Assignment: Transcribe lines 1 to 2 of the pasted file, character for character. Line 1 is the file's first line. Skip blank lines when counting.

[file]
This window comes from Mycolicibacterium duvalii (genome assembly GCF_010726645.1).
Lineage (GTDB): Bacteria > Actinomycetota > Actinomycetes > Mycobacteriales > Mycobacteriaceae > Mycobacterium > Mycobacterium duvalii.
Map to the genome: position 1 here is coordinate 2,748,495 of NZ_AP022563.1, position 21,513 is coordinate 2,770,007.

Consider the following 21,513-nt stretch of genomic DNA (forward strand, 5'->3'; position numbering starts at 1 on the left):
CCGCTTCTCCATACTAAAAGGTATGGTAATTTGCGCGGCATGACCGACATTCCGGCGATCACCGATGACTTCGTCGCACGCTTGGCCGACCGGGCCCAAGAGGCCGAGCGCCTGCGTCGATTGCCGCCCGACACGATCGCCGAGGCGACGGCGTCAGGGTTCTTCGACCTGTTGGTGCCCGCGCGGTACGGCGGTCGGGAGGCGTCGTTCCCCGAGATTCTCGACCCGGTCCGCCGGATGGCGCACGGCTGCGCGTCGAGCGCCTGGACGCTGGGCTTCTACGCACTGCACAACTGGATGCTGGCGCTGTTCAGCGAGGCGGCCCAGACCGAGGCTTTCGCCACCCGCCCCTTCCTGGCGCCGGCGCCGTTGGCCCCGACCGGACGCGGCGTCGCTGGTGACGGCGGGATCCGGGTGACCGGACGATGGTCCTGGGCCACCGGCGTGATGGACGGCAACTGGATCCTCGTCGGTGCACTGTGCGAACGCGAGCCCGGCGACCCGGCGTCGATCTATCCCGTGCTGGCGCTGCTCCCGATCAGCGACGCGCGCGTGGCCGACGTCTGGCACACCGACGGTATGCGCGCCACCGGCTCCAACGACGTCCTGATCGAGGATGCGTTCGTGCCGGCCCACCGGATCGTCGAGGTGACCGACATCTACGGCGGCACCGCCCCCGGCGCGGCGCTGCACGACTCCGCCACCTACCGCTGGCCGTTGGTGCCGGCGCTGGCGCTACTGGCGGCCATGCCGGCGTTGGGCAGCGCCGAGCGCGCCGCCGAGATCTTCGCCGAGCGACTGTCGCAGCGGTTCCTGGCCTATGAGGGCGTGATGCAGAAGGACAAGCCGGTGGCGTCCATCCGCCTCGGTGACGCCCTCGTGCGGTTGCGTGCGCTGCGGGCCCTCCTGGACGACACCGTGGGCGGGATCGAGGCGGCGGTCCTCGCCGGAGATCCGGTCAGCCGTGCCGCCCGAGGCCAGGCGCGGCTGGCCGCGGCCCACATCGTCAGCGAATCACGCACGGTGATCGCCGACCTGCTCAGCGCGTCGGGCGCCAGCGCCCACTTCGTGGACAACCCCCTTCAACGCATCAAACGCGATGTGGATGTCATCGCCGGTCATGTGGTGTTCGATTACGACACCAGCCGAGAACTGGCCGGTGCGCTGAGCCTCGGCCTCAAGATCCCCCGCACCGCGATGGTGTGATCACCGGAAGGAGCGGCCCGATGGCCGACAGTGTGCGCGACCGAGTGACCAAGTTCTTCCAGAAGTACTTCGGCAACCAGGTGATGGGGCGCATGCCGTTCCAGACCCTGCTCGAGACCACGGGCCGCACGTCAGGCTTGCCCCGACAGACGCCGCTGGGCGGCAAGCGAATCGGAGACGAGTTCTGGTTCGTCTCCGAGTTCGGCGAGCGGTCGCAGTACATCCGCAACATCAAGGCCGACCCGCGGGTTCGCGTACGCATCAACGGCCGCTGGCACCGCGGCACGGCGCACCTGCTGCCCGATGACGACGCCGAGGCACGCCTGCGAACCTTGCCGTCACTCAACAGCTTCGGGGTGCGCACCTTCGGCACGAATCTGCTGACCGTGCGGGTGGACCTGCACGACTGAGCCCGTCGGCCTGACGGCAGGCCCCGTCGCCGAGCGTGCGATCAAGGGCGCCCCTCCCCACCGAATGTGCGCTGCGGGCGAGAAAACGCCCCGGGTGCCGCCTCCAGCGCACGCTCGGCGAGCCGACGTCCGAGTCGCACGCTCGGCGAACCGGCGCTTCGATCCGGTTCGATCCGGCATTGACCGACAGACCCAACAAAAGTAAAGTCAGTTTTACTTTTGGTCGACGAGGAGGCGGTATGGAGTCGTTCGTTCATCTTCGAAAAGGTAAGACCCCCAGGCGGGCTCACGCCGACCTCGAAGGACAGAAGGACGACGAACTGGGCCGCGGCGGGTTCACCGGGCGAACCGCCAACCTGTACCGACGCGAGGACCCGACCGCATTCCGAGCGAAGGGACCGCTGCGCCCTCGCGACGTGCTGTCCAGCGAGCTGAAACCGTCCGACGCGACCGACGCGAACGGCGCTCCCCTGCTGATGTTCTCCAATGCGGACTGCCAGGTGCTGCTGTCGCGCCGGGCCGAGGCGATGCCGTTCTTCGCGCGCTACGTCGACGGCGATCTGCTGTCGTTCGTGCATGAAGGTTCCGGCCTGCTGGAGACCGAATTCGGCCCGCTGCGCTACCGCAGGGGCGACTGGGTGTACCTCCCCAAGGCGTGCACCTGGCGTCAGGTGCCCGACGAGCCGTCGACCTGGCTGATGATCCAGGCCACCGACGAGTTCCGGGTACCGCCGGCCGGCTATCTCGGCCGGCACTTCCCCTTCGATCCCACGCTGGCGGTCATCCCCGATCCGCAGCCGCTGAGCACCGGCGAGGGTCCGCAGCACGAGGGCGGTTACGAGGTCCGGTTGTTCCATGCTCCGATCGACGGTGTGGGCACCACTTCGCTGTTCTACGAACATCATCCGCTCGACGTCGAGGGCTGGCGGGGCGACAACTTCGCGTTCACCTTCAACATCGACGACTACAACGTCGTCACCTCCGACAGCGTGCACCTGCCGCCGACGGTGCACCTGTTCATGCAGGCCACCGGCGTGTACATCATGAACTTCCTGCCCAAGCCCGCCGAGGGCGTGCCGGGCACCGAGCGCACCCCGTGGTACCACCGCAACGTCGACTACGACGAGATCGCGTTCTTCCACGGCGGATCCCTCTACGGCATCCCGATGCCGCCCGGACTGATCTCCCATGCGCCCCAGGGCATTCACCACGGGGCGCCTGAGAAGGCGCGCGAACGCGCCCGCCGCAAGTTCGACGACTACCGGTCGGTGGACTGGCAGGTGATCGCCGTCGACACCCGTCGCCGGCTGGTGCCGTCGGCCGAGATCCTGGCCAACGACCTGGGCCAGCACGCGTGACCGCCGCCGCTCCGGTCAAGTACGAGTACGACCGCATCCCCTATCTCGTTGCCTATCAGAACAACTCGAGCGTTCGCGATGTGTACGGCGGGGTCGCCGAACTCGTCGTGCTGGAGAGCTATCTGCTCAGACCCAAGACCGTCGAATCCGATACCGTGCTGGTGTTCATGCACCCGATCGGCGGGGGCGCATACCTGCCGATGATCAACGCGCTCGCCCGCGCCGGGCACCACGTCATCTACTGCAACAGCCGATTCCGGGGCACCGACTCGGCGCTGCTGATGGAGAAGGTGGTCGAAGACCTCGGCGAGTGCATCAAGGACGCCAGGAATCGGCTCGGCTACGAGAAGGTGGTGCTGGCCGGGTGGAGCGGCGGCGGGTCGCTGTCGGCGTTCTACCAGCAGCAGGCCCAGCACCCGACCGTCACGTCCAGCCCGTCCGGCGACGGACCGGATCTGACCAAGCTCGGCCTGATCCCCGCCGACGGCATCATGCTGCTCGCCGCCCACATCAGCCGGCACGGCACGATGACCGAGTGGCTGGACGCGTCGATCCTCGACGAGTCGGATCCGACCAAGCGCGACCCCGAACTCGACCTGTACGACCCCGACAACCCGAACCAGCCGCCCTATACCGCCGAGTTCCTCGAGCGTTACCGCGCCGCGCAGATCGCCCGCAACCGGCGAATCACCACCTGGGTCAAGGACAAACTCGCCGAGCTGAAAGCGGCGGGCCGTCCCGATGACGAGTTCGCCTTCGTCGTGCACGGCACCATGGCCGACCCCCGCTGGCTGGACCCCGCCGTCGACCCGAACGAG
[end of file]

This window comes from Mycolicibacterium duvalii (genome assembly GCF_010726645.1).
Lineage (GTDB): Bacteria > Actinomycetota > Actinomycetes > Mycobacteriales > Mycobacteriaceae > Mycobacterium > Mycobacterium duvalii.